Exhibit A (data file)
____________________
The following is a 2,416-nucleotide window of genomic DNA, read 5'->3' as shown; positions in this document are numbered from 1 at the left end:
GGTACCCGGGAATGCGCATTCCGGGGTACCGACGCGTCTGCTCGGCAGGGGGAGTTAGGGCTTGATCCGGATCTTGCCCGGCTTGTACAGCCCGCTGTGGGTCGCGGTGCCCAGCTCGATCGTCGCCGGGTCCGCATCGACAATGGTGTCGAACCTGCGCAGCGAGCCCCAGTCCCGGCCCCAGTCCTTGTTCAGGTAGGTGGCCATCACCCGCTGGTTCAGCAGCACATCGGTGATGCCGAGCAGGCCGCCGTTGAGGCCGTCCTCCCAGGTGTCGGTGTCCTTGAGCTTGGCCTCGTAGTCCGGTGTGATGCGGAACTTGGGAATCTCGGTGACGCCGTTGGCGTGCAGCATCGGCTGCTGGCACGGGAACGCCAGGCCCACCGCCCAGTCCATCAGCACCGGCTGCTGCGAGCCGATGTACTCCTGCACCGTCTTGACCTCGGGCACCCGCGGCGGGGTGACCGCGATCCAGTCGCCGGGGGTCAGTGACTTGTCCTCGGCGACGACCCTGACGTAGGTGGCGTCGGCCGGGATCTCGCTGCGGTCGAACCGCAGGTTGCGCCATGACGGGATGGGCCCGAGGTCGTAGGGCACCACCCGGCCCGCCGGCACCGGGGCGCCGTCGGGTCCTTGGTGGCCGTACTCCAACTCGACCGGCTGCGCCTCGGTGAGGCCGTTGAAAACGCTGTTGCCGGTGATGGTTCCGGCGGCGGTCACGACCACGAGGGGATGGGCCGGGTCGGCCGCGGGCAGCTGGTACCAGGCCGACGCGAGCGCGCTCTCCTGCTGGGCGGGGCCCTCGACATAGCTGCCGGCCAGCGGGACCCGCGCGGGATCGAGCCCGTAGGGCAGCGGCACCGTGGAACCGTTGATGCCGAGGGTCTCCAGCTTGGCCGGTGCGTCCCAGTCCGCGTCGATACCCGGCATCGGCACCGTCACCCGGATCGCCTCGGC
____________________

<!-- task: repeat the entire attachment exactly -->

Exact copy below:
The following is a 2,416-nucleotide window of genomic DNA, read 5'->3' as shown; positions in this document are numbered from 1 at the left end:
GGTACCCGGGAATGCGCATTCCGGGGTACCGACGCGTCTGCTCGGCAGGGGGAGTTAGGGCTTGATCCGGATCTTGCCCGGCTTGTACAGCCCGCTGTGGGTCGCGGTGCCCAGCTCGATCGTCGCCGGGTCCGCATCGACAATGGTGTCGAACCTGCGCAGCGAGCCCCAGTCCCGGCCCCAGTCCTTGTTCAGGTAGGTGGCCATCACCCGCTGGTTCAGCAGCACATCGGTGATGCCGAGCAGGCCGCCGTTGAGGCCGTCCTCCCAGGTGTCGGTGTCCTTGAGCTTGGCCTCGTAGTCCGGTGTGATGCGGAACTTGGGAATCTCGGTGACGCCGTTGGCGTGCAGCATCGGCTGCTGGCACGGGAACGCCAGGCCCACCGCCCAGTCCATCAGCACCGGCTGCTGCGAGCCGATGTACTCCTGCACCGTCTTGACCTCGGGCACCCGCGGCGGGGTGACCGCGATCCAGTCGCCGGGGGTCAGTGACTTGTCCTCGGCGACGACCCTGACGTAGGTGGCGTCGGCCGGGATCTCGCTGCGGTCGAACCGCAGGTTGCGCCATGACGGGATGGGCCCGAGGTCGTAGGGCACCACCCGGCCCGCCGGCACCGGGGCGCCGTCGGGTCCTTGGTGGCCGTACTCCAACTCGACCGGCTGCGCCTCGGTGAGGCCGTTGAAAACGCTGTTGCCGGTGATGGTTCCGGCGGCGGTCACGACCACGAGGGGATGGGCCGGGTCGGCCGCGGGCAGCTGGTACCAGGCCGACGCGAGCGCGCTCTCCTGCTGGGCGGGGCCCTCGACATAGCTGCCGGCCAGCGGGACCCGCGCGGGATCGAGCCCGTAGGGCAGCGGCACCGTGGAACCGTTGATGCCGAGGGTCTCCAGCTTGGCCGGTGCGTCCCAGTCCGCGTCGATACCCGGCATCGGCACCGTCACCCGGATCGCCTCGGC